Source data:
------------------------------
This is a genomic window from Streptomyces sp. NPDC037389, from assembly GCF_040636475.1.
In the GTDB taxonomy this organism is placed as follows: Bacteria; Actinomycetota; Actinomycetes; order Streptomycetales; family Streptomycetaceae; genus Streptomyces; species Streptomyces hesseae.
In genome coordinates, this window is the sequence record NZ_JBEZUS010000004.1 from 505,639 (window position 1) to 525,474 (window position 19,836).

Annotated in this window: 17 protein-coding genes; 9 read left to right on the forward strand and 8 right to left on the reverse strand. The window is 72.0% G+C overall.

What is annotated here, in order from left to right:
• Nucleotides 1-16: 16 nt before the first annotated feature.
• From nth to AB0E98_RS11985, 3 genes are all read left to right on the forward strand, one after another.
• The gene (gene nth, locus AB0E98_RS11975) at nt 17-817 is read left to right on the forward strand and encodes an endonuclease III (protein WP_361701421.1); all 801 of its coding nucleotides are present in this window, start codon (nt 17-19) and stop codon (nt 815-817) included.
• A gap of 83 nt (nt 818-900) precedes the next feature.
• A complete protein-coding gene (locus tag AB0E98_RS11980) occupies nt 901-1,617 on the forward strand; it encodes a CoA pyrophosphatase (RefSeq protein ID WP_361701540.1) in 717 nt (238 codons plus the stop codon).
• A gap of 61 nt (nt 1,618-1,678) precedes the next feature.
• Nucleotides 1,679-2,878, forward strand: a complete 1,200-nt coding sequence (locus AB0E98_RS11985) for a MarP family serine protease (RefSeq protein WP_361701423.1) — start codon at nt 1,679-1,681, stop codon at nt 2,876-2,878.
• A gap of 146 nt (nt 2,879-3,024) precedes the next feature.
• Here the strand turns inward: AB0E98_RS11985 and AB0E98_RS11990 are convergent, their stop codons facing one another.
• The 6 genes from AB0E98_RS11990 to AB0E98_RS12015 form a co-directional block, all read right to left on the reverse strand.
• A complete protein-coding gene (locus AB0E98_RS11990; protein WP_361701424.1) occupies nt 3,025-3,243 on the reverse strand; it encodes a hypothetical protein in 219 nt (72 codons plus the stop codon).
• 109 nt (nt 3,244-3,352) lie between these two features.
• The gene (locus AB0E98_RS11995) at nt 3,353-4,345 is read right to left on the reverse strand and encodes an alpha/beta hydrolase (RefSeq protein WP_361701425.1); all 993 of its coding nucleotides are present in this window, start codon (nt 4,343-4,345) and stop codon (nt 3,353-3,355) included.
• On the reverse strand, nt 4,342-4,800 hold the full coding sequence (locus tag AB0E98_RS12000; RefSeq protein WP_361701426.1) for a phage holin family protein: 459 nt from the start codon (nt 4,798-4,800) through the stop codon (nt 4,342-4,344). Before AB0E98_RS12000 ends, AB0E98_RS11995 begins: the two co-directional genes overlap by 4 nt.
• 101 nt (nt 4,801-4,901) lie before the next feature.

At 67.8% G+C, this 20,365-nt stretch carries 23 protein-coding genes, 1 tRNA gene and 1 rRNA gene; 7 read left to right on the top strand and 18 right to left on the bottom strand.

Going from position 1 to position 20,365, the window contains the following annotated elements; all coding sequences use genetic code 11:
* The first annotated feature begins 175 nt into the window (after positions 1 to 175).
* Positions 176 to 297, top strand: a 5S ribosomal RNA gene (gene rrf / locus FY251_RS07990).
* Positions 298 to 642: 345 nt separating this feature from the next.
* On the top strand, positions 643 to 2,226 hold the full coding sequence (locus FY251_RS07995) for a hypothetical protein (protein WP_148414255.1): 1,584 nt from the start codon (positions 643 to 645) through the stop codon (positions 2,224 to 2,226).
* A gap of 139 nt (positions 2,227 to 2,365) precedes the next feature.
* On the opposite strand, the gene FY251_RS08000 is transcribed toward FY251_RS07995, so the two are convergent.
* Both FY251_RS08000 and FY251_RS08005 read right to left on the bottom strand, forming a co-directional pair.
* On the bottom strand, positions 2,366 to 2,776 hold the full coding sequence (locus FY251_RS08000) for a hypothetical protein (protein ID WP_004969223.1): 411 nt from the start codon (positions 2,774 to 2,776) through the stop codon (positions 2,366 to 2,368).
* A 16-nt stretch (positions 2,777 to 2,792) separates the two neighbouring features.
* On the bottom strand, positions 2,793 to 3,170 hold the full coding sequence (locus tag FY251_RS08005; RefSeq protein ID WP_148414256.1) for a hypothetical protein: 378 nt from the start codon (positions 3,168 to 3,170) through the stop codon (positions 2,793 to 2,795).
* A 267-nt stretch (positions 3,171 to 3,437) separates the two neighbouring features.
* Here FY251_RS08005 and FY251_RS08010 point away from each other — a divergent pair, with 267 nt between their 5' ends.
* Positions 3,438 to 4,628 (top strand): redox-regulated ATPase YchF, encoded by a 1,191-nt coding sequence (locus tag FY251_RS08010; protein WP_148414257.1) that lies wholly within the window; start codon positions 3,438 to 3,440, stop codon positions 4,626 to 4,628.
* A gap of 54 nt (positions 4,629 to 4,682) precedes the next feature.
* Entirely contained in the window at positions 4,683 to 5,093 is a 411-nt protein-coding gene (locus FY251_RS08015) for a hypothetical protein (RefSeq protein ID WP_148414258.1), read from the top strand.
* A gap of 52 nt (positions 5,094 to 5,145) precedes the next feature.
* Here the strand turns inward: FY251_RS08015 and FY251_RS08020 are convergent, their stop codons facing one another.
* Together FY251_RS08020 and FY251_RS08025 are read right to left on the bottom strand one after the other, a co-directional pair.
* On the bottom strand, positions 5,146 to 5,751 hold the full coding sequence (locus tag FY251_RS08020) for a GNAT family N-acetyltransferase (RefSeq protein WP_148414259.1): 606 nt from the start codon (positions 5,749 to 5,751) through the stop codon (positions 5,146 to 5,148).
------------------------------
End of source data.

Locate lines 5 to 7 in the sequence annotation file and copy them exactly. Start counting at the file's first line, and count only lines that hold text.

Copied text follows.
What is annotated here, in order from left to right:
• Nucleotides 1-16: 16 nt before the first annotated feature.
• From nth to AB0E98_RS11985, 3 genes are all read left to right on the forward strand, one after another.